5 Watch Museums to Visit

The grand complication and métiers d’art ateliers are in the center of the spiral, with more than 300 watches displayed in the remaining 900 square meters. A highlight is the 1899 Universelle pocket watch, among the most complicated timepieces ever produced by the watchmaker with 19 different complications and 1,168 components.

In February, Audemars Piguet introduced the Code 11.59 Ultra-Complication Universelle RD#4, a wristwatch homage to the Universelle that boasts 23 complications and 40 functions. To mark the occasion, “Simply Complicated,” an installation that tells the story of the new timepiece’s creation, was commissioned from the Swiss kinetic artist Pascal Bettex. It is to be displayed until the end of the year.

Route de France 18, CH-1348 Le Brassus; tours are offered Tuesday to Friday, 2 p.m. and 3 p.m. and Saturday, 10 a.m., 11 a.m., noon, 2 p.m. and 3 p.m.; admission is 30 Swiss francs ($32) and reservations are required; museeatelier-audemarspiguet.com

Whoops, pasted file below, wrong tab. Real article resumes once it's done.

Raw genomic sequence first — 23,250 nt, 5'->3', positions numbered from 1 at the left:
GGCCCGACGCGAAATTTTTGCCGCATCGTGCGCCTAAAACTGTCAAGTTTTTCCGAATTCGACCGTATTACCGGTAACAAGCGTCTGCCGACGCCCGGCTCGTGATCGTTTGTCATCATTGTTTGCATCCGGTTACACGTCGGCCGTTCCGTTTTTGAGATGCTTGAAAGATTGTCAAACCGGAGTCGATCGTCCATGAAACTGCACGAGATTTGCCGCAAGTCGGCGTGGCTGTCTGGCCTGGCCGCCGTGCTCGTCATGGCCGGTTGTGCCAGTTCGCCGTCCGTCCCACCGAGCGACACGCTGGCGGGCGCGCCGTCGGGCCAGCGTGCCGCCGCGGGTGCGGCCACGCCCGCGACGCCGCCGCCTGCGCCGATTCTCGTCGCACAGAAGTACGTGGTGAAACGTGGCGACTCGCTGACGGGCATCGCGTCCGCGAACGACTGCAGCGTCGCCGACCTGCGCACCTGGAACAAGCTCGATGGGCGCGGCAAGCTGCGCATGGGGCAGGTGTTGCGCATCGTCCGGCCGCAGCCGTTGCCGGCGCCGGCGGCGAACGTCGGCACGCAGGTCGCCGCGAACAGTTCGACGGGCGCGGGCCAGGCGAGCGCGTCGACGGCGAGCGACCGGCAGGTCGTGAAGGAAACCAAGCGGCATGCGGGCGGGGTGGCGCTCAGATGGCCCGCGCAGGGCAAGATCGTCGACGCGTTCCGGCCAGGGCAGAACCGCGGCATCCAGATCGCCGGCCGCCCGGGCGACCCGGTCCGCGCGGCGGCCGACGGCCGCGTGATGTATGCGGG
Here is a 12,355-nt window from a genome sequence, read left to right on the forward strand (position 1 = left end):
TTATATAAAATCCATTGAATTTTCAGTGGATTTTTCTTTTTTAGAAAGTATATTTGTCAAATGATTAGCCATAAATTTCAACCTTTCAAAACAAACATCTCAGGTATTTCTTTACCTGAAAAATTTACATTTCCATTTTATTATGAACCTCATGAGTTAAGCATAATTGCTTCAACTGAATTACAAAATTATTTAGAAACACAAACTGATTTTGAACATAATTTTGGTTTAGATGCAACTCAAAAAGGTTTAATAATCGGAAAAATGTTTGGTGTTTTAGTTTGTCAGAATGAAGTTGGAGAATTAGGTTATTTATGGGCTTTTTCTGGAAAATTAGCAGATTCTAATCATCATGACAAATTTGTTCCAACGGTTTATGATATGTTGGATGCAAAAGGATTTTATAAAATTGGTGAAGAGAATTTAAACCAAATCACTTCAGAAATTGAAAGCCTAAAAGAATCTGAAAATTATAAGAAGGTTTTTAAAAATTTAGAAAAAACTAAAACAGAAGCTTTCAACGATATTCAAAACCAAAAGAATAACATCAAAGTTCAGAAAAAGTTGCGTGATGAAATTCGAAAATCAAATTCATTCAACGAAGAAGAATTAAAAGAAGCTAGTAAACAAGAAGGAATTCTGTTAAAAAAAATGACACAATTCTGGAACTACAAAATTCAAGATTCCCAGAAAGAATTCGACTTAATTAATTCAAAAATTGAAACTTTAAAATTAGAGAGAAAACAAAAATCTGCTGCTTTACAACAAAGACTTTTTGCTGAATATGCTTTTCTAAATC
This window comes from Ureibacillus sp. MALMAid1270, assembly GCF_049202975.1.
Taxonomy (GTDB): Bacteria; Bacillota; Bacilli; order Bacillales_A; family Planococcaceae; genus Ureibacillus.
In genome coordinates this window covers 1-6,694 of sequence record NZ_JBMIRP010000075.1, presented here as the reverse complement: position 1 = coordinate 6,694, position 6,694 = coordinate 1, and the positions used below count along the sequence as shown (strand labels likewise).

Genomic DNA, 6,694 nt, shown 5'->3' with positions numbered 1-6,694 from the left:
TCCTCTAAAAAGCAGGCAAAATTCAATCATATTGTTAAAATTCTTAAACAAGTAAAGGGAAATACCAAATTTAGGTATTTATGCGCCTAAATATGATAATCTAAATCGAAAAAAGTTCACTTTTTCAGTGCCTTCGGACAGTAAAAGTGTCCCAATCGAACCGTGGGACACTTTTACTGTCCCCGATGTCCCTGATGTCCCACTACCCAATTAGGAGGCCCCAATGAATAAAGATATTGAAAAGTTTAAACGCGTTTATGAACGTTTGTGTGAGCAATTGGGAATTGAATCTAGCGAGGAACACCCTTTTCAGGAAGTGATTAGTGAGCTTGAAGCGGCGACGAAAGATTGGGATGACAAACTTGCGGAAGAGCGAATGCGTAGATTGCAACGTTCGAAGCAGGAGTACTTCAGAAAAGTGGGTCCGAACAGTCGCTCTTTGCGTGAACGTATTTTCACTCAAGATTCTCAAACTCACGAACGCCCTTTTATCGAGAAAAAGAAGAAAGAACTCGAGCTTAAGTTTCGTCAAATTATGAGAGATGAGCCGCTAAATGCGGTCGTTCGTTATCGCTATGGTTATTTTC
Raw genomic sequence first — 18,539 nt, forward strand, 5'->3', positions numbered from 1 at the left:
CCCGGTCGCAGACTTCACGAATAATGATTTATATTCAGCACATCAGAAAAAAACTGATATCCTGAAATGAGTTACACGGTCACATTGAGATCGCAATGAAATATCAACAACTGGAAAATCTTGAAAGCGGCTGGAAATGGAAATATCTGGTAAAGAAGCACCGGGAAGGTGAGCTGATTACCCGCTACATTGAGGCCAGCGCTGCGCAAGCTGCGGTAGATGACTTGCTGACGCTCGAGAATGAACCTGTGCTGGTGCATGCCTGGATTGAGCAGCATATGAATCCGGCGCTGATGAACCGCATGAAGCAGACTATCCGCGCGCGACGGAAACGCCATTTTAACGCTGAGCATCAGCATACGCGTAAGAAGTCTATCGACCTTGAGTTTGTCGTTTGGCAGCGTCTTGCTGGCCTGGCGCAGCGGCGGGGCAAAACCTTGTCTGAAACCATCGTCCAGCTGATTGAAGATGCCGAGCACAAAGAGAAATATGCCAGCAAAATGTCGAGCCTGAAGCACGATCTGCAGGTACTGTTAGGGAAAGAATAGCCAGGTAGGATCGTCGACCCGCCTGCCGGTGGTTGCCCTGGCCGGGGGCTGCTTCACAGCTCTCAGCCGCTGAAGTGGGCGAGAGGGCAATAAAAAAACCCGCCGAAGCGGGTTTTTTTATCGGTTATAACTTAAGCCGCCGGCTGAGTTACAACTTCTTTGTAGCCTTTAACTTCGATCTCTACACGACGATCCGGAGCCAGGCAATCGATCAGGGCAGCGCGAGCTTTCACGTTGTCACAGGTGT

Le Locle, Switzerland

The museum shares the grounds of the original Zenith factory, opened in 1865 — and the oldest watch in its display is from the same era: an 1870s Zenith Billodes pocket watch.

The 547-square-meter space, which currently is being expanded by around 180 square meters, displays about 3,000 items. Among the more than 2,000 wristwatches and pocket watches is an 1890s pocket watch signed by the founder, Georges Favre-Jacot. Many of the brand’s more than 2,300 prizes for chronometry, the science of accurate timekeeping, are shown alongside pieces like an early-20th-century chronometer that watch retailers displayed in their windows so passers-by could set their own timepieces.

The main highlight of the museum tour is a visit to Zenith’s famous attic: In 1971, as inexpensive quartz watches from Japan were overwhelming the Swiss watch market, Zenith was bought by a Chicago-based radio company that decided to stop making mechanical watches. In 1976, a workshop foreman, Charles Vermot, hid in the attic the equipment needed to produce the house’s signature El Primero movement, the world’s first high-frequency automatic chronograph — and told no one until 1985. Along with the tools and equipment, footage of an emotional Vermot recounting his story to Swiss television in 1991 is shown there.

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